Syncretism

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Syncretism (English pronunciation: /ˈsɪŋkɹətɪzm̩/) is the attempt to reconcile contrary beliefs, often while melding practices of various schools of thought. The term means "combining," but see below for the origin of the word. Syncretism may involve attempts to merge and analogise several originally discrete traditions, especially in the theology and mythology of religion, and thus assert an underlying unity allowing for an inclusive approach to other faiths.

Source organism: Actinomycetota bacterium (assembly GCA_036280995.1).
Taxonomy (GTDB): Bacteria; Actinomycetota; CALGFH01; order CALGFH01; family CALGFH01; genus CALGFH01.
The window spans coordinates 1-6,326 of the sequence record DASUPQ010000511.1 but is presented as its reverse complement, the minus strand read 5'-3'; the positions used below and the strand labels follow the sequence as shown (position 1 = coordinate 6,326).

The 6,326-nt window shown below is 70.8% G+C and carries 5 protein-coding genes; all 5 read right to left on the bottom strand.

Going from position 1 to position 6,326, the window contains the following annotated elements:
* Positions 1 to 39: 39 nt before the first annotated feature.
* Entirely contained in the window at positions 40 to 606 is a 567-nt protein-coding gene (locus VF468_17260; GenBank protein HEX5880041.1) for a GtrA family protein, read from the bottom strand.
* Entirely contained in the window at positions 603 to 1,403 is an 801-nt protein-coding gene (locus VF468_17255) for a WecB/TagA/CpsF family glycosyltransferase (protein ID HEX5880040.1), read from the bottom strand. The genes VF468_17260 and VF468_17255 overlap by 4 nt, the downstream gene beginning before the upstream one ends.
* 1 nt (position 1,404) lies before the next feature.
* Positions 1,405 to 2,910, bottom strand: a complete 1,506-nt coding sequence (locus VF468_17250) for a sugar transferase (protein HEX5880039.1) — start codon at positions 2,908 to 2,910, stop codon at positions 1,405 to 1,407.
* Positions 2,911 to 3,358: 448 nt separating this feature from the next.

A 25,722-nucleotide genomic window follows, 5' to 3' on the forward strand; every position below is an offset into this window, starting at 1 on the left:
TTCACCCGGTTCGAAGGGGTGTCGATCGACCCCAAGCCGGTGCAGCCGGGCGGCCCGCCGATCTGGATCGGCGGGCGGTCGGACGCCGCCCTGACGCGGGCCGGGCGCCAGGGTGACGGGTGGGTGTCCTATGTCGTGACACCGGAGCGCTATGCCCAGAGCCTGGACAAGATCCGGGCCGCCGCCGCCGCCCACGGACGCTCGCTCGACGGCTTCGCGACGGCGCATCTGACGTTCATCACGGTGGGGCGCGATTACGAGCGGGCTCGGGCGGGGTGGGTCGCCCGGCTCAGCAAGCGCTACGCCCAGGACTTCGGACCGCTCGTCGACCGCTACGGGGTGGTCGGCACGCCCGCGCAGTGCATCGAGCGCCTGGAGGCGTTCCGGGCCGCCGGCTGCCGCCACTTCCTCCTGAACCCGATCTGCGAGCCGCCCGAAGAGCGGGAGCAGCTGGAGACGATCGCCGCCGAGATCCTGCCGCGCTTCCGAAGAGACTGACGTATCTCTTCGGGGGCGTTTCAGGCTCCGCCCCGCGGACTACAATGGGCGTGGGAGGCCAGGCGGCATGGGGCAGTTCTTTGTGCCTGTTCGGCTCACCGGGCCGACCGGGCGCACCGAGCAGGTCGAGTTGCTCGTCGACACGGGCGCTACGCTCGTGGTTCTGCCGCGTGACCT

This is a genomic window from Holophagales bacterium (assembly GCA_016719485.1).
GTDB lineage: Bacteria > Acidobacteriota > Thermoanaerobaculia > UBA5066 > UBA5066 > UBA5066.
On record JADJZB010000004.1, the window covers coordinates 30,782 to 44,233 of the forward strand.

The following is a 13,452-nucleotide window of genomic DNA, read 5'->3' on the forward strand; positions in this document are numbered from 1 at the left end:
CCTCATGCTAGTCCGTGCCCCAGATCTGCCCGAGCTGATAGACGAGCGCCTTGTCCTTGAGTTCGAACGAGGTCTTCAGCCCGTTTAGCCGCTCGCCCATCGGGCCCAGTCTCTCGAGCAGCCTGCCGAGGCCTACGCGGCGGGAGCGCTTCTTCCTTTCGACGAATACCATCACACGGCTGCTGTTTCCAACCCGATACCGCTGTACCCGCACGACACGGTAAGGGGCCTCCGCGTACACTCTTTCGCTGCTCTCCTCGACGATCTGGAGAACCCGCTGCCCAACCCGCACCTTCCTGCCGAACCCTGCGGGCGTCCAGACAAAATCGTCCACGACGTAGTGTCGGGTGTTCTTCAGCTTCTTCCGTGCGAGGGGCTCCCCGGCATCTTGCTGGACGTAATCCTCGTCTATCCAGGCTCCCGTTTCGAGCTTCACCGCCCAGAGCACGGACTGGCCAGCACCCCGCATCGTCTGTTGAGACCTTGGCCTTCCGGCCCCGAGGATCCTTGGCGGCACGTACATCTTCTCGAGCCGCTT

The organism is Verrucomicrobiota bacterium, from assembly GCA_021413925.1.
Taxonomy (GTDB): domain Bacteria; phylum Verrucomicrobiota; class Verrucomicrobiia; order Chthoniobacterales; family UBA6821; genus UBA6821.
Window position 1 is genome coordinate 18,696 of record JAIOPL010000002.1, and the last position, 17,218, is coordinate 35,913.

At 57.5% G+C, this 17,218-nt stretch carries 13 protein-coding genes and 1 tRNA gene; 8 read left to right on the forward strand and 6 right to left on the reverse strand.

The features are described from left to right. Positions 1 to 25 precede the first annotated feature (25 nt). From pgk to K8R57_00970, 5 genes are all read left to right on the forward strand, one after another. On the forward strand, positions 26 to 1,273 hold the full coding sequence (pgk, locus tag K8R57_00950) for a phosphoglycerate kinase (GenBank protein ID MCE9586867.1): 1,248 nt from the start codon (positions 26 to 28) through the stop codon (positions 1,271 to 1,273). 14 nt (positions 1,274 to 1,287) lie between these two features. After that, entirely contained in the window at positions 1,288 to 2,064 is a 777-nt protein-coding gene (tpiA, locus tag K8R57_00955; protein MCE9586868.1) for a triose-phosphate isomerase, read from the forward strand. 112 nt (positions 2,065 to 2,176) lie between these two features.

Syncretism also occurs commonly in expressions of arts and culture (see eclecticism) as well as politics (see syncretic politics).

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Nomenclature, orthography and etymology

The Oxford English Dictionary first attests the word syncretism in English in 1618. It derives from modern Latin syncretismus, drawing on Greek συγκριτισμός (synkretismos), meaning "Cretan federation."

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